• The special orthogonal group [math]\displaystyle{ \mathrm{SO}(n) }[/math], consisting of real determinant-one orthogonal matrices ([math]\displaystyle{ A^{\mathrm{T}}=A^{-1} }[/math]). Its Lie algebra [math]\displaystyle{ \mathfrak{so}(n) }[/math] consists of real skew-symmetric matrices ([math]\displaystyle{ X^{\rm T}=-X }[/math]). The full orthogonal group [math]\displaystyle{ \mathrm{O}(n) }[/math], without the determinant-one condition, consists of [math]\displaystyle{ \mathrm{SO}(n) }[/math] and a separate connected component, so it has the same Lie algebra as [math]\displaystyle{ \mathrm{SO}(n) }[/math]. See also infinitesimal rotations with skew-symmetric matrices. Similarly, one can define a complex version of this group and algebra, simply by allowing complex matrix entries.

Two dimensions

  • On any field [math]\displaystyle{ F }[/math] there is, up to isomorphism, a single two-dimensional nonabelian Lie algebra. With generators x, y, its bracket is defined as [math]\displaystyle{ \left [x, y\right ] = y }[/math]. It generates the affine group in one dimension.
This can be realized by the matrices:
[math]\displaystyle{ x= \left( \begin{array}{cc} 1 & 0\\ 0 & 0 \end{array}\right), \qquad y= \left( \begin{array}{cc} 0 & 1\\ 0 & 0 \end{array}\right). }[/math]


[math]\displaystyle{ \left( \begin{array}{cc} 1 & c\\ 0 & 0 \end{array}\right)^{n+1} = \left( \begin{array}{cc} 1 & c\\ 0 & 0 \end{array}\right) }[/math]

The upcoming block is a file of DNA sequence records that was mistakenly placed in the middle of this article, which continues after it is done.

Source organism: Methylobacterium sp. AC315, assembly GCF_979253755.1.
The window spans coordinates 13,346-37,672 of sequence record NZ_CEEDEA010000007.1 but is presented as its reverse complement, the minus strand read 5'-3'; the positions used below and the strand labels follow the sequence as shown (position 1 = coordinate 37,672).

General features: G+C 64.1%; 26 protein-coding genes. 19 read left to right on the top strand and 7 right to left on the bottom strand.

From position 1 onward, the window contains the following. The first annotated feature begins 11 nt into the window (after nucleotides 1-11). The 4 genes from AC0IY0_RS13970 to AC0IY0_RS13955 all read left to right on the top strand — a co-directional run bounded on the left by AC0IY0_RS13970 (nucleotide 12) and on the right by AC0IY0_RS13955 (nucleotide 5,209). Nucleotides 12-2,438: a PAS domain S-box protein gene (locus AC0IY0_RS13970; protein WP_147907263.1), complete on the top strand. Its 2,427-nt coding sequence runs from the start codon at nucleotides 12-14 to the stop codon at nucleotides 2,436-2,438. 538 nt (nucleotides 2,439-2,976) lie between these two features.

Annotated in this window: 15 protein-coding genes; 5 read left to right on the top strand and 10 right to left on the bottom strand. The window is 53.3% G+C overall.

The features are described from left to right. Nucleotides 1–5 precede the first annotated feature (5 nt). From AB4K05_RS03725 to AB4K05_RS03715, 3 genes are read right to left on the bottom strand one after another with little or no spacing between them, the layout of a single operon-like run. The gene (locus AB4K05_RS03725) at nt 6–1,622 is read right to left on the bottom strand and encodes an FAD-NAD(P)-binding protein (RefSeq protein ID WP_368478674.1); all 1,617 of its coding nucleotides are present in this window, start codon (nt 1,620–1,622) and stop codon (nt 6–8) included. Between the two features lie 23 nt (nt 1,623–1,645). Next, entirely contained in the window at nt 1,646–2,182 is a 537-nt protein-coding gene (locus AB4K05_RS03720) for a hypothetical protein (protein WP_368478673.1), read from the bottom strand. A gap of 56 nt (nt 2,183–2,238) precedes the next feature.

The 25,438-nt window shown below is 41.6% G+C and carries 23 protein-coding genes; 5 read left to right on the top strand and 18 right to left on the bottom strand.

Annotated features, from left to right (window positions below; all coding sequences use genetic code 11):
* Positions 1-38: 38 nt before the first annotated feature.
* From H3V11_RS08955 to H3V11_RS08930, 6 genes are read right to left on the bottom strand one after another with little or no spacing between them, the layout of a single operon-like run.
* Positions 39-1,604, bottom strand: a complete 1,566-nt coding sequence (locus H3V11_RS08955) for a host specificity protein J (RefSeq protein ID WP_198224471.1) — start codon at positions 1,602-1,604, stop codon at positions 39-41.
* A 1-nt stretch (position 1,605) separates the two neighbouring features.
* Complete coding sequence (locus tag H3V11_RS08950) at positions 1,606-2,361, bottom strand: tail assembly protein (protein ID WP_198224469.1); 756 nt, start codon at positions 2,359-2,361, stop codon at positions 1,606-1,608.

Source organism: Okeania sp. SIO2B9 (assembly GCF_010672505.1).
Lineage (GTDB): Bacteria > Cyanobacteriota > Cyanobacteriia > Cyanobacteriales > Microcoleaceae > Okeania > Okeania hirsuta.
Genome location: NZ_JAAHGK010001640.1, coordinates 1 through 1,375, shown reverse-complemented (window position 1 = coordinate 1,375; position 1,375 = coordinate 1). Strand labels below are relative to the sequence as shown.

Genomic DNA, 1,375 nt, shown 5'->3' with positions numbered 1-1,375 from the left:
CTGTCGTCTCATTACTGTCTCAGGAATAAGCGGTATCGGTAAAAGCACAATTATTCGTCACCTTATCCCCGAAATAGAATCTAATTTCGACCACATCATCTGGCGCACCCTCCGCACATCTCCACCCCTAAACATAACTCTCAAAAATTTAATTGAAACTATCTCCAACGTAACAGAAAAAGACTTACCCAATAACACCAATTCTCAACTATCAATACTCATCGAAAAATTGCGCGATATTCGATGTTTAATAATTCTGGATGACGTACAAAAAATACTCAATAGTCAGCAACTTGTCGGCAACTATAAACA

for any natural number [math]\displaystyle{ n }[/math] and any [math]\displaystyle{ c }[/math], one sees that the resulting Lie group elements are upper triangular 2×2 matrices with unit lower diagonal:

[math]\displaystyle{ \exp(a\cdot{}x+b\cdot{}y)= \left( \begin{array}{cc} e^a & \tfrac{b}{a}(e^a-1)\\ 0 & 1 \end{array}\right) = 1 + \tfrac{e^a-1}{a}\left(a\cdot{}x+b\cdot{}y\right). }[/math]

Three dimensions

  • The Heisenberg algebra [math]\displaystyle{ {\rm H}_3(\mathbb{R}) }[/math] is a three-dimensional Lie algebra generated by elements x, y, and z with Lie brackets
[math]\displaystyle{ [x,y] = z,\quad [x,z] = 0, \quad [y,z] = 0 }[/math].
It is usually realized as the space of 3×3 strictly upper-triangular matrices, with the commutator Lie bracket and the basis
[math]\displaystyle{ x = \left( \begin{array}{ccc} 0&1&0\\ 0&0&0\\ 0&0&0 \end{array}\right),\quad y = \left( \begin{array}{ccc} 0&0&0\\ 0&0&1\\ 0&0&0 \end{array}\right),\quad z = \left( \begin{array}{ccc} 0&0&1\\ 0&0&0\\ 0&0&0 \end{array}\right)~.\quad }[/math]
Any element of the Heisenberg group has a representation as a product of group generators, i.e., matrix exponentials of these Lie algebra generators,
[math]\displaystyle{ \left( \begin{array}{ccc} 1&a&c\\ 0&1&b\\ 0&0&1 \end{array}\right)= e^{by} e^{cz} e^{ax}~. }[/math]
  • The Lie algebra [math]\displaystyle{ \mathfrak{so}(3) }[/math] of the group SO(3) is spanned by the three matrices[11]